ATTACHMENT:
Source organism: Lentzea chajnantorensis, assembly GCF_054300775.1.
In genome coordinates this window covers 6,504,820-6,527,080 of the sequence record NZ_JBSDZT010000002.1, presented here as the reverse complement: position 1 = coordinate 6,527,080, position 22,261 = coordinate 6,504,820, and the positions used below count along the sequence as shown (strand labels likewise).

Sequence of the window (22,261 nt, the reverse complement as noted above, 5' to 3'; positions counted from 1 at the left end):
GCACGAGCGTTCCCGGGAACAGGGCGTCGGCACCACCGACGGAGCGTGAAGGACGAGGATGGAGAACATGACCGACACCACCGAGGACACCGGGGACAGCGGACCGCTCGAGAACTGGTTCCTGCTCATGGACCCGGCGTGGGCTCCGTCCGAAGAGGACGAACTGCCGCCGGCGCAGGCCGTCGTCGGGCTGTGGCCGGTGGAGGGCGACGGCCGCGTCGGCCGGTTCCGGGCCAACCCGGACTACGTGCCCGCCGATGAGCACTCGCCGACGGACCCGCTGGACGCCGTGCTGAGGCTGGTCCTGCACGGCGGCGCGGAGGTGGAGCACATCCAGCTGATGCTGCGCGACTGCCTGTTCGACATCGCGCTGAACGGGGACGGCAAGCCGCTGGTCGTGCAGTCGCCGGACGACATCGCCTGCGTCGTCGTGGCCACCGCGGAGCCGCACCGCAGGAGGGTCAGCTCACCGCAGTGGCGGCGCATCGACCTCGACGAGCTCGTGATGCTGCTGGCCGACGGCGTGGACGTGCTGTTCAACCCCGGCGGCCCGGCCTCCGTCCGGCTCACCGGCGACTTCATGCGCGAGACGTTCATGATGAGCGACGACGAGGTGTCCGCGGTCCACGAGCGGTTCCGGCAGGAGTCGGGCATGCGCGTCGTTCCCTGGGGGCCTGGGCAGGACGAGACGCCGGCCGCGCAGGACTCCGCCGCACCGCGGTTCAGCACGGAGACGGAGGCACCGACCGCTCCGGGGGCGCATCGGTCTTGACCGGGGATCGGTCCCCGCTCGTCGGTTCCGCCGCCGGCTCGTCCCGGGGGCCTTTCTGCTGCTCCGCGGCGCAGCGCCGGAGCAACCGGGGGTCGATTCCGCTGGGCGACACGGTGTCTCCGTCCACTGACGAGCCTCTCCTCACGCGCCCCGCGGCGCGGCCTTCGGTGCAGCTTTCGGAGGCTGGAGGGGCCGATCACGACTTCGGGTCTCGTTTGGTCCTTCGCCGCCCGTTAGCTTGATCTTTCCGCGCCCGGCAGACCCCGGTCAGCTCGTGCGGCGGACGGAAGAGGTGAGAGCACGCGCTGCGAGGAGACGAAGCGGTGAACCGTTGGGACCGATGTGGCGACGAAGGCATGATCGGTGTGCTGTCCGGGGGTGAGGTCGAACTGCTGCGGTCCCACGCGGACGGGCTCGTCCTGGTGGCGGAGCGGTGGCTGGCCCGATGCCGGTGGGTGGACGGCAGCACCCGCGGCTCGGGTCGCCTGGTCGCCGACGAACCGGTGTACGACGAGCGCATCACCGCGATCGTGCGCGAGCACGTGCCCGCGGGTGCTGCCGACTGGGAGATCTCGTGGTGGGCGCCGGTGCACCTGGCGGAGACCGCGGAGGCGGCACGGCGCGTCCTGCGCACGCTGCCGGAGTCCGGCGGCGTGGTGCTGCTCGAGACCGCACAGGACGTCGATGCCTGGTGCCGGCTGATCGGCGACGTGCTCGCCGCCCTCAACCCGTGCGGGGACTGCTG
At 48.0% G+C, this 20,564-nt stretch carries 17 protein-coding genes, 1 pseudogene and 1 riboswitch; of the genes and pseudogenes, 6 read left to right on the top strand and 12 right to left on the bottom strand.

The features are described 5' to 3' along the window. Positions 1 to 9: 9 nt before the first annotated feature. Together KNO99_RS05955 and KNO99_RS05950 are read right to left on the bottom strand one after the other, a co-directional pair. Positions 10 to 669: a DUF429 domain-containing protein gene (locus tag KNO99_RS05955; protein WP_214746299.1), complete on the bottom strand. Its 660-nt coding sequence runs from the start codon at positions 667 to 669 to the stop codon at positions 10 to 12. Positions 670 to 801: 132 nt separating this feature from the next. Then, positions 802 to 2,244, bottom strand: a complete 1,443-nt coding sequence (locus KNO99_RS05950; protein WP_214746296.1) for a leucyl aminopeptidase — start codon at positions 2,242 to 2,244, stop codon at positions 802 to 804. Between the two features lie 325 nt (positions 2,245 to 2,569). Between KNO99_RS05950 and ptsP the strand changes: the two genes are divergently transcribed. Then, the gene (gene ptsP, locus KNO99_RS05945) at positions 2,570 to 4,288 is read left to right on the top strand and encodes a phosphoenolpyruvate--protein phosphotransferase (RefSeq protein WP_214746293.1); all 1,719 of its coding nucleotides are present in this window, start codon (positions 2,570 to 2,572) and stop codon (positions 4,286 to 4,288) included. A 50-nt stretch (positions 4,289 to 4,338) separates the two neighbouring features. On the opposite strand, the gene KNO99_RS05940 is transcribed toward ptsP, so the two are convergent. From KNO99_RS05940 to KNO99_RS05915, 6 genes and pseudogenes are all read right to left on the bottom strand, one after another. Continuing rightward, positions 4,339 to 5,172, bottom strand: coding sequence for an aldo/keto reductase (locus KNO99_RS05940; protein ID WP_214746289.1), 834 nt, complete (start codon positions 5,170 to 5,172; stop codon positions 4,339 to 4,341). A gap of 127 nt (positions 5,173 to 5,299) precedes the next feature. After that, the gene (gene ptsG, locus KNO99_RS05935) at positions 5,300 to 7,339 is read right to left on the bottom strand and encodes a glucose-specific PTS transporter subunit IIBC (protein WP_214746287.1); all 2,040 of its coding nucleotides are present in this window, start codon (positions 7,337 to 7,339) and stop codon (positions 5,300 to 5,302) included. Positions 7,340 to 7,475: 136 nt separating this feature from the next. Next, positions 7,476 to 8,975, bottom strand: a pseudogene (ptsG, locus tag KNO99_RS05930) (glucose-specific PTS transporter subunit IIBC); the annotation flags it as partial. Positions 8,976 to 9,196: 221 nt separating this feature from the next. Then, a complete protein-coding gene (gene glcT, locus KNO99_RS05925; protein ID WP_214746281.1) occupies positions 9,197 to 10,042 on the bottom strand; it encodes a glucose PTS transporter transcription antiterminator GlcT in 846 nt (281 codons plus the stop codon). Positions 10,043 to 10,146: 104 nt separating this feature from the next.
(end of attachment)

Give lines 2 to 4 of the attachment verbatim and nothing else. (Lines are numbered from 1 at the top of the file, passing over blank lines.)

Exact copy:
In genome coordinates this window covers 6,504,820-6,527,080 of the sequence record NZ_JBSDZT010000002.1, presented here as the reverse complement: position 1 = coordinate 6,527,080, position 22,261 = coordinate 6,504,820, and the positions used below count along the sequence as shown (strand labels likewise).

Sequence of the window (22,261 nt, the reverse complement as noted above, 5' to 3'; positions counted from 1 at the left end):
GCACGAGCGTTCCCGGGAACAGGGCGTCGGCACCACCGACGGAGCGTGAAGGACGAGGATGGAGAACATGACCGACACCACCGAGGACACCGGGGACAGCGGACCGCTCGAGAACTGGTTCCTGCTCATGGACCCGGCGTGGGCTCCGTCCGAAGAGGACGAACTGCCGCCGGCGCAGGCCGTCGTCGGGCTGTGGCCGGTGGAGGGCGACGGCCGCGTCGGCCGGTTCCGGGCCAACCCGGACTACGTGCCCGCCGATGAGCACTCGCCGACGGACCCGCTGGACGCCGTGCTGAGGCTGGTCCTGCACGGCGGCGCGGAGGTGGAGCACATCCAGCTGATGCTGCGCGACTGCCTGTTCGACATCGCGCTGAACGGGGACGGCAAGCCGCTGGTCGTGCAGTCGCCGGACGACATCGCCTGCGTCGTCGTGGCCACCGCGGAGCCGCACCGCAGGAGGGTCAGCTCACCGCAGTGGCGGCGCATCGACCTCGACGAGCTCGTGATGCTGCTGGCCGACGGCGTGGACGTGCTGTTCAACCCCGGCGGCCCGGCCTCCGTCCGGCTCACCGGCGACTTCATGCGCGAGACGTTCATGATGAGCGACGACGAGGTGTCCGCGGTCCACGAGCGGTTCCGGCAGGAGTCGGGCATGCGCGTCGTTCCCTGGGGGCCTGGGCAGGACGAGACGCCGGCCGCGCAGGACTCCGCCGCACCGCGGTTCAGCACGGAGACGGAGGCACCGACCGCTCCGGGGGCGCATCGGTCTTGACCGGGGATCGGTCCCCGCTCGTCGGTTCCGCCGCCGGCTCGTCCCGGGGGCCTTTCTGCTGCTCCGCGGCGCAGCGCCGGAGCAACCGGGGGTCGATTCCGCTGGGCGACACGGTGTCTCCGTCCACTGACGAGCCTCTCCTCACGCGCCCCGCGGCGCGGCCTTCGGTGCAGCTTTCGGAGGCTGGAGGGGCCGATCACGACTTCGGGTCTCGTTTGGTCCTTCGCCGCCCGTTAGCTTGATCTTTCCGCGCCCGGCAGACCCCGGTCAGCTCGTGCGGCGGACGGAAGAGGTGAGAGCACGCGCTGCGAGGAGACGAAGCGGTGAACCGTTGGGACCGATGTGGCGACGAAGGCATGATCGGTGTGCTGTCCGGGGGTGAGGTCGAACTGCTGCGGTCCCACGCGGACGGGCTCGTCCTGGTGGCGGAGCGGTGGCTGGCCCGATGCCGGTGGGTGGACGGCAGCACCCGCGGCTCGGGTCGCCTGGTCGCCGACGAACCGGTGTACGACGAGCGCATCACCGCGATCGTGCGCGAGCACGTGCCCGCGGGTGCTGCCGACTGGGAGATCTCGTGGTGGGCGCCGGTGCACCTGGCGGAGACCGCGGAGGCGGCACGGCGCGTCCTGCGCACGCTGCCGGAGTCCGGCGGCGTGGTGCTGCTCGAGACCGCACAGGACGTCGATGCCTGGTGCCGGCTGATCGGCGACGTGCTCGCCGCCCTCAACCCGTGCGGGGACTGCTG